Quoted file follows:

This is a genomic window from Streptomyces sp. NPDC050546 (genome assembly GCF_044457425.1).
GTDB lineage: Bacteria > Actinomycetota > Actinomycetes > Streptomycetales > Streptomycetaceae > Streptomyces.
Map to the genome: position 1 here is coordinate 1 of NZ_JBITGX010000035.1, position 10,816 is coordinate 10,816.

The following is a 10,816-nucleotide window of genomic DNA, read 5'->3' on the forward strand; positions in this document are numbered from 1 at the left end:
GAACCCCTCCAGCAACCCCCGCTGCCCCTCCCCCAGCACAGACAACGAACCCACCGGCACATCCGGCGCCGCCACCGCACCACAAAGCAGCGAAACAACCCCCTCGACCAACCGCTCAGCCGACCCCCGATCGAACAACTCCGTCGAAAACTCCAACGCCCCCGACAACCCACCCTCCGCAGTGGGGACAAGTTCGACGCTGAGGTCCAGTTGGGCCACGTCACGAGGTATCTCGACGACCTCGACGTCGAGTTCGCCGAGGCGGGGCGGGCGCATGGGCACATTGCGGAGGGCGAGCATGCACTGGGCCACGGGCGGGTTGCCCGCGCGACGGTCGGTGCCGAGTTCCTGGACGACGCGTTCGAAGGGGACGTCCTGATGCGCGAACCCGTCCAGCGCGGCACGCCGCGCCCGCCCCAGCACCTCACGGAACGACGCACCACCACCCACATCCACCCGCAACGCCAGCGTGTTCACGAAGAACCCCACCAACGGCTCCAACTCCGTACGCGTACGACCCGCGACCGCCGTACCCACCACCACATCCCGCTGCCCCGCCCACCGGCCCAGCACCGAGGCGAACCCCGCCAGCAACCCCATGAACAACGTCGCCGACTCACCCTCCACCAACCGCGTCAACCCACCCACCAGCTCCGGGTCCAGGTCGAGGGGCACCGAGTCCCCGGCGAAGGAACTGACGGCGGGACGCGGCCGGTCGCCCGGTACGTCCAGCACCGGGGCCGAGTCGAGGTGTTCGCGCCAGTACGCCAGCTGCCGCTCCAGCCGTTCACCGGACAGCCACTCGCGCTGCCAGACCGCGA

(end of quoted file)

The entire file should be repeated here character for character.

This is a genomic window from Streptomyces sp. NPDC050546 (genome assembly GCF_044457425.1).
GTDB lineage: Bacteria > Actinomycetota > Actinomycetes > Streptomycetales > Streptomycetaceae > Streptomyces.
Map to the genome: position 1 here is coordinate 1 of NZ_JBITGX010000035.1, position 10,816 is coordinate 10,816.

The following is a 10,816-nucleotide window of genomic DNA, read 5'->3' on the forward strand; positions in this document are numbered from 1 at the left end:
GAACCCCTCCAGCAACCCCCGCTGCCCCTCCCCCAGCACAGACAACGAACCCACCGGCACATCCGGCGCCGCCACCGCACCACAAAGCAGCGAAACAACCCCCTCGACCAACCGCTCAGCCGACCCCCGATCGAACAACTCCGTCGAAAACTCCAACGCCCCCGACAACCCACCCTCCGCAGTGGGGACAAGTTCGACGCTGAGGTCCAGTTGGGCCACGTCACGAGGTATCTCGACGACCTCGACGTCGAGTTCGCCGAGGCGGGGCGGGCGCATGGGCACATTGCGGAGGGCGAGCATGCACTGGGCCACGGGCGGGTTGCCCGCGCGACGGTCGGTGCCGAGTTCCTGGACGACGCGTTCGAAGGGGACGTCCTGATGCGCGAACCCGTCCAGCGCGGCACGCCGCGCCCGCCCCAGCACCTCACGGAACGACGCACCACCACCCACATCCACCCGCAACGCCAGCGTGTTCACGAAGAACCCCACCAACGGCTCCAACTCCGTACGCGTACGACCCGCGACCGCCGTACCCACCACCACATCCCGCTGCCCCGCCCACCGGCCCAGCACCGAGGCGAACCCCGCCAGCAACCCCATGAACAACGTCGCCGACTCACCCTCCACCAACCGCGTCAACCCACCCACCAGCTCCGGGTCCAGGTCGAGGGGCACCGAGTCCCCGGCGAAGGAACTGACGGCGGGACGCGGCCGGTCGCCCGGTACGTCCAGCACCGGGGCCGAGTCGAGGTGTTCGCGCCAGTACGCCAGCTGCCGCTCCAGCCGTTCACCGGACAGCCACTCGCGCTGCCAGACCGCGA